This book is for both dedicated novices and experienced programmers.

“Novice” because you don’t need prior programming knowledge, but “dedicated” because we’re giving you just enough to figure it out on your own. When you’re finished, you’ll have a solid foundation in programming and in Kotlin.

If you’re an experienced programmer, you can skip forward to Summary 1 and Summary 2, then proceed from there.

The “Atomic” part of the book title refers to atoms as the smallest indivisible units. In this book, we try to introduce only one concept per chapter, so the chapters cannot be further subdivided—thus we call them atoms.


All programming languages consist of features that you apply to produce results. Kotlin is powerful: not only does it have a rich set of features, but you can usually express those features in numerous ways. The combination of these features and the ways to express them can, if everything is dumped on you too quickly, give you the impression that Kotlin is “too complicated.”

It doesn’t have to be.

If you know the features, you can look at Kotlin code and work out the meaning. Indeed, it’s usually easier to understand a single page of Kotlin than it is to understand many pages of equivalent code in another language.

Because you can get overwhelmed, we teach you the language carefully and deliberately, using the following principles:

  1. Baby steps and small wins. We cast off the tyranny of the chapter. Instead, we present each small step as an atomic concept or simply atom, which looks like a tiny chapter. A typical atom contains one or more small, runnable pieces of code and the output it produces. We try to present only one new concept per atom.

  2. No forward references. It often helps authors to say, “These features are explained in a later chapter.” This confuses the reader, so we avoid it as much as possible.

  3. No references to other languages. We try not to refer to other languages, and do so only when absolutely necessary. We don’t know what languages you’ve learned (if any), and if we make an analogy to a feature in a language you don’t understand, it just frustrates you.

  4. Show don’t tell. Instead of verbally describing a feature, we prefer examples and output that demonstrate what the feature does. It’s better to see it in code.

  5. Practice before theory. We try to show the mechanics of the language first, then tell why those features exist. This is backwards from “traditional” teaching, but it often seems to work better.

We’ve worked hard to make your learning experience the best it can be.


When we refer to another atom in the book, the reference has a gray box around it. A reference to the current atom looks like this: Introduction. In the eBook, this hyperlinks to that chapter.


In this book:

Sample the Book

To introduce the book and get you going in Kotlin, we’ve released a sample of the electronic book as a free distribution, which you can find at The sample includes the first two sections, which is large enough that it is useful by itself.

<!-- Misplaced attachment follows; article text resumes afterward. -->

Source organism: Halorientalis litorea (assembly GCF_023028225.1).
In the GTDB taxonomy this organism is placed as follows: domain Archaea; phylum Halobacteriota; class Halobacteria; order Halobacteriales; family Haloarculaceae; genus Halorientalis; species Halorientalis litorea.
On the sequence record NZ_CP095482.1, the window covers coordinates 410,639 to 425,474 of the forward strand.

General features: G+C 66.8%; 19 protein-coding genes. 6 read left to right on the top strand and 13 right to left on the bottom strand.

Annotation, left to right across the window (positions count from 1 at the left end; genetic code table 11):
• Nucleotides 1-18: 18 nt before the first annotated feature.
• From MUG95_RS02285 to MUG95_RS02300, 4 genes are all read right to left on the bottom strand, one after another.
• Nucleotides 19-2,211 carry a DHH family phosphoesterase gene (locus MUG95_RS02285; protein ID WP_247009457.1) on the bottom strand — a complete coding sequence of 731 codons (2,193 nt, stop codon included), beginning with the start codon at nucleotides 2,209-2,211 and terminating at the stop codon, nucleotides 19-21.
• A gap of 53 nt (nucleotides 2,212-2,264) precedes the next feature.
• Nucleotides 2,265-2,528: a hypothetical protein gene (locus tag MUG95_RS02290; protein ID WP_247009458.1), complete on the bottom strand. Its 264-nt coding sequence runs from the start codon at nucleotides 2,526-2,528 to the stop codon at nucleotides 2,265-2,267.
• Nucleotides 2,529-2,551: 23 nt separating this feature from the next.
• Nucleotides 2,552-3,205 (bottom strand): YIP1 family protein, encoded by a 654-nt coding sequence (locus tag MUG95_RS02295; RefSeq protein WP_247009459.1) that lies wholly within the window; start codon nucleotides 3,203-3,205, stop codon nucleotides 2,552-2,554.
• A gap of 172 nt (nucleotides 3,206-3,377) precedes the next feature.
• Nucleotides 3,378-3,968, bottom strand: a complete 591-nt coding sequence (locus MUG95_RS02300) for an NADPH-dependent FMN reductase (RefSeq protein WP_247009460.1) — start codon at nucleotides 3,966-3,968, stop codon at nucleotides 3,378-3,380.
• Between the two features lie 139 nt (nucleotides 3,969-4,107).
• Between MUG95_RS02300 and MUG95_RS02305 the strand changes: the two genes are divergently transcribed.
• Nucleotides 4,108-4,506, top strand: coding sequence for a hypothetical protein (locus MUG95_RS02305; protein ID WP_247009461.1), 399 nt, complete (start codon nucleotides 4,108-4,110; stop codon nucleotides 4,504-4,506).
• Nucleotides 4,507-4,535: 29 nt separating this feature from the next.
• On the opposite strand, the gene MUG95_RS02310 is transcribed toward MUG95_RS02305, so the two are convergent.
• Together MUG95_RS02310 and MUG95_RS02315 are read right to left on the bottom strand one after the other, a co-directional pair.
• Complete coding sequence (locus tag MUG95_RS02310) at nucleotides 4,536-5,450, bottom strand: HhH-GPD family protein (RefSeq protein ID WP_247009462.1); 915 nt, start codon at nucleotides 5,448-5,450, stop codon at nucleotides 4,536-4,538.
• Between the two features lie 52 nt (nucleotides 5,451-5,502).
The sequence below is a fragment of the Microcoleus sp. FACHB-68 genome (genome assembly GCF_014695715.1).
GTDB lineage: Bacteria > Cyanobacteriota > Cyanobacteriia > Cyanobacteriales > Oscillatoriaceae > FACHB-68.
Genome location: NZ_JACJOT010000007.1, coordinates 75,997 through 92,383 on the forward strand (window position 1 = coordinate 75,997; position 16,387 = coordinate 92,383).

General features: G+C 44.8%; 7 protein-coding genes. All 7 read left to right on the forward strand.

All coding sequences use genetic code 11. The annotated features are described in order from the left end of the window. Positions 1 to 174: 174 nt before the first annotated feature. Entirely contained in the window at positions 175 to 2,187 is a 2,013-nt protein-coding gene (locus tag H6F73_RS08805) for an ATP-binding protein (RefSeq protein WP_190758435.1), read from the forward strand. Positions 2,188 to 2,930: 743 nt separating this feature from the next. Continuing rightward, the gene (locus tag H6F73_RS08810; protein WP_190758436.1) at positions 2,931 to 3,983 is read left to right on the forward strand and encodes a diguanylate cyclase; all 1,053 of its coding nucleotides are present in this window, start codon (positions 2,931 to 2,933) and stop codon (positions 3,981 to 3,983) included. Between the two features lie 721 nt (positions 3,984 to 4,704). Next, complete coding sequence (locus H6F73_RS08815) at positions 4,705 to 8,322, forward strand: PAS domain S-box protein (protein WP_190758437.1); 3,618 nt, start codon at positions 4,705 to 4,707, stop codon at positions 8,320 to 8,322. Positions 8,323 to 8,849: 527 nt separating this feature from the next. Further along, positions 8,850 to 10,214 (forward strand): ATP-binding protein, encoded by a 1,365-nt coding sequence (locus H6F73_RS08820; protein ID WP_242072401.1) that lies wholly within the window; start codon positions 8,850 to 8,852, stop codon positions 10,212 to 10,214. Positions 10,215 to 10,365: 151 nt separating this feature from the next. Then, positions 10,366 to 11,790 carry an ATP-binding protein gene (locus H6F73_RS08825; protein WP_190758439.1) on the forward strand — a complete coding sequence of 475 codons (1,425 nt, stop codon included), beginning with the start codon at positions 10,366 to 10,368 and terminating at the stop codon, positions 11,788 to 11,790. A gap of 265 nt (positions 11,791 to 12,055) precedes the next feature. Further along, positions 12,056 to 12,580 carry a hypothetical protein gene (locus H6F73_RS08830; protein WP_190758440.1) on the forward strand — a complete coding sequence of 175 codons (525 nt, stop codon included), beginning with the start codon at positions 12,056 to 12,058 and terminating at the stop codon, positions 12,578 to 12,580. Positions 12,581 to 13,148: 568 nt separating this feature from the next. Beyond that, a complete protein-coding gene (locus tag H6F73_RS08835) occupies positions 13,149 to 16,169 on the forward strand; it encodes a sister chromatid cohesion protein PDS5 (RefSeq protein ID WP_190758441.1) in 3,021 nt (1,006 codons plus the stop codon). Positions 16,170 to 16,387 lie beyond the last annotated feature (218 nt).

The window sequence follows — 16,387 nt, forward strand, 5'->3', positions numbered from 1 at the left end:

The complete book is for sale, both as a print book and an eBook. If you like what we’ve done in the free sample, please support us and help us continue our work by paying for what you use. We hope that the book helps and we greatly appreciate your sponsorship.

In the age of the Internet, it doesn’t seem possible to control any piece of information. You’ll probably find the complete electronic version of this book in numerous places. If you are unable to pay for the book right now and you do download it from one of these sites, please “pay it forward.” For example, help someone else learn the language once you’ve learned it. Or help someone in any way they need. Perhaps in the future you’ll be better off enough that you can pay for the book.

Example Code & Exercise Solutions

These are available for download from


You can find information about live seminars and other learning tools at


Bruce creates Open-Spaces conferences such as the Winter Tech Forum and the Software Architecture Forum.

Join the mailing list at to stay informed about our activities and where we are speaking.

Support Us

This was a big project. It took time and effort to produce this book and accompanying support materials. If you enjoy this book and want to see more things like it, please support us:

About Us

Bruce Eckel is the author of the multi-award-winning Thinking in Java and Thinking in C++, and a number of other books on computer programming including Atomic Scala. He’s given hundreds of presentations around the world and enjoys putting on alternative conferences and events like the Winter Tech Forum and Developer Retreats. He lives in Crested Butte, Colorado. Bruce has a BS in applied physics, and an MS in computer engineering. He studies organizational dynamics, trying to find new ways to organize companies so working together becomes a joy—read about this at, while his programming work is at

Svetlana Isakova began as a member of the Kotlin compiler team, and is now a developer advocate for JetBrains. She teaches Kotlin and speaks at conferences worldwide, and is coauthor of the book Kotlin in Action.



About the Cover

Daniel Will-Harris designed the cover based on the Kotlin logo.

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